|Starring:||Oliver Stone, Juanita Vera, Fidel Castro|
|Genres:||Documentary, World Cinema|
|Run time:||1 hour 39 minutes|
|Rental release:||28 Jun 2004|
Most helpful review
Evil commie dictator etc etc...By Tyr (20 reviews) from Lisburn , 24 Apr 2006
[Highly rated reviewer]Well thats what we in the west are told to believe, but this shows Castro in a different light. It was nice to see Stone fire away the difficult and have Castro reply with out a delay. I would love to see Bush quized in a similar fashion!
Highlights include the Cuban electoral system, the history of the revolution and the fantastic health care system that puts Britian and US to shame!
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When the subject of the film overwrites the filmBy a customer from England , 16 Apr 2009You should not miss this documentary, not because it's any great (flat and nothing really up to the circumstances) but because it's over an hour with one of the most amazing humans alive. His presence, his voice, his thoughts, his charm are totally irresistible. By watching this film you feel that he is not an enigma any more, and you like him even more that you've perhaps imagined. He comes across as innocent as a child, and as ingenious as a great accomplisher, fully loved by his people, who eventually have been educated and nurtured by him, a progressive dictator. No matter what Oliver Stone did or did not to direct and edit him, this is one of the unique cases when the subject overwrites the film and its craft, when representation does nothing more or less to reality. Oliver Stone's arrogant attitude to take the piss initially changes when he gradually becoming more and more seduced by this gifted man. 4 stars for a unique opportunity to spend an hour and a half with Fidel, in some unique footage that will remain a historic archive.
Good but should've been AmazingBy a customer from Edinburgh, Scotland , 17 Jan 2009From over 30 hours of interview footage it seems quite underwhelming that only a 90-odd minute documentary could be assembled.
Nitpicking aside, what there is on offer is absorbing enough. When Castro is given the spotlight he does not disappoint, proving himself to be an engaging and passionate individual who still clearly believes in his mission. He does evade difficult questions and is even humorous at times.
Oliver Stone's presence in the documentary is at times distracting, but he is an intelligent film-maker who has the grace & guts to understand that his subject is a controversial figure, thus avoiding any ass-kissing. Whilst not exactly putting him through the wringer, Stone does press him on some issues such as torture and Cuban presence in Vietnam.
So, what is there is great, but this could have done with an extra half an hour at least - and also may have benefited from a slightly more accentuated focus. But a fascinating, worthwhile film.
ComandanteBy a customer from Keswick , 05 Jan 2009This was a great film that showed you the cuban leader as never seen before. He was open to all questions and oliver stone great respect. It was interesting to see the two american students at the medical university in cuba who where studying for free!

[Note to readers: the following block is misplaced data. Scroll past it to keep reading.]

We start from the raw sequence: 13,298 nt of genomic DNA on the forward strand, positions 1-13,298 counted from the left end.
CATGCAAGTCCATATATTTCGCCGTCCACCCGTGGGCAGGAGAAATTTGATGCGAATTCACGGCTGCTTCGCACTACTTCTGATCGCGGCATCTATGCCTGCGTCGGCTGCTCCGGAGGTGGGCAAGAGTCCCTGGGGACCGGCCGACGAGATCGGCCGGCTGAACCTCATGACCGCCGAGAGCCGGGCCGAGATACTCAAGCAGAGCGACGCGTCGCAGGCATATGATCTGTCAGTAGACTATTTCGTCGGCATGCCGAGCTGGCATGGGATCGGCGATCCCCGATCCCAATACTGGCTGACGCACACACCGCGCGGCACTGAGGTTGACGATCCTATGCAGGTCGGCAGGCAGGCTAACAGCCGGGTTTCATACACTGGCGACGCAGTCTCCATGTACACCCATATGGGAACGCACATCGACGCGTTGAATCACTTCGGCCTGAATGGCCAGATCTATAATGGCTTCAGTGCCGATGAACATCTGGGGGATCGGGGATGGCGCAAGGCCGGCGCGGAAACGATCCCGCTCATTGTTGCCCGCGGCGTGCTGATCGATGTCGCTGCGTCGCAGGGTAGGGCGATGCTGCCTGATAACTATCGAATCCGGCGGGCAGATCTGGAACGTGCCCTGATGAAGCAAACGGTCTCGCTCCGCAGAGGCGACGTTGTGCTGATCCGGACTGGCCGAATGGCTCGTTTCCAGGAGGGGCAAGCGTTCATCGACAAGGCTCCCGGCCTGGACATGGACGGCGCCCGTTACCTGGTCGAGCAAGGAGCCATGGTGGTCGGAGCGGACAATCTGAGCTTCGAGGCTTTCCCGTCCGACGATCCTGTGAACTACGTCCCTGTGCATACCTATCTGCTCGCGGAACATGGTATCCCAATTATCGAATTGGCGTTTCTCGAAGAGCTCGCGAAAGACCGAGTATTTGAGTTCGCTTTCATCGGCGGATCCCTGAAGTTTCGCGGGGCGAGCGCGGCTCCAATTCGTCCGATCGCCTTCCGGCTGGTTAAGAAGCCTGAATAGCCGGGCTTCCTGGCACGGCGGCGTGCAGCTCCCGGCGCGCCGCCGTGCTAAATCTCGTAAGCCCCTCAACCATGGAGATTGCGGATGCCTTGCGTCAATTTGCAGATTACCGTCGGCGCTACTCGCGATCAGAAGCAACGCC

It was also interesting to hear castro talk about the homosexual issue in cuba.
Viva FidelBy ohnonotagain (6 reviews) from Glasgow , 07 Sep 2008If you're a fan of Fidel Castro (and I am) then you will definitely enjoy this. Stone is also obviously sympathetic and I think this means that Fidel opens up to him more than he would to an ordinary journalist, although perhaps the questioning is not as forthright as some might wish. The genuine fire and desire to improve are evident as is the endurance of the Cuban people, having lived under US blockade for so long.
Despite the various hardships of the past 50 years, the Cuban revolution has endured, unlike those in more Stalinist countries. The personality and charisma of Fidel Castro is undoubtedly a major factor in this.
Customer ReviewBy a customer from UK , 23 Jun 2008Propaganda is a strange thing. If you recognise something as being propaganda, then it isn't having it's effect. Progaganda, to be effective, must be insidious. So when something is shown to you of which you have no direct experience, how do you know if it's propaganda?
I asked myself that question all through this film. Is this a piece of propaganda? I recently returned from Cuba and found the country fascinating, frustrating and full of paradox. There is poverty, but little despair. There is little to buy, but a guaranteed food ration. So I watched this film with one cynical eye, but I found little to criticise. Silly things - Castro's walkabout in Havana for example. I recognise where he went, and he appears to only walk about 50metres. Big deal. He says there are few prostitutes in Cuba..hmm, maybe we unintentionally went to the red light district but we were offered women everwhere. These are minor things. We met people who love Castro, with tatoos of Fidel and Che on their arms. We met people who simple accepted him at best, and were patirently waiting for him to die in the hope of better things. The same as any country and any country's leader.
This film is like Cuba itself, fascinating and frustrating. Stone asks some very interesting questions, but no really difficult ones. No Jeremy Paxman here, but if you listen to the alternative director's commentary (one of the few on DVD actually worth listening to) the interrogative style wasn't Stone's intention - he wants to get to the man, to talk to the human behind the icon that is Castro.
An absoleutly riveting documentary. Regardless of your politics, or what propaganda you've been conciously or unconciously exposed to, this is a great film.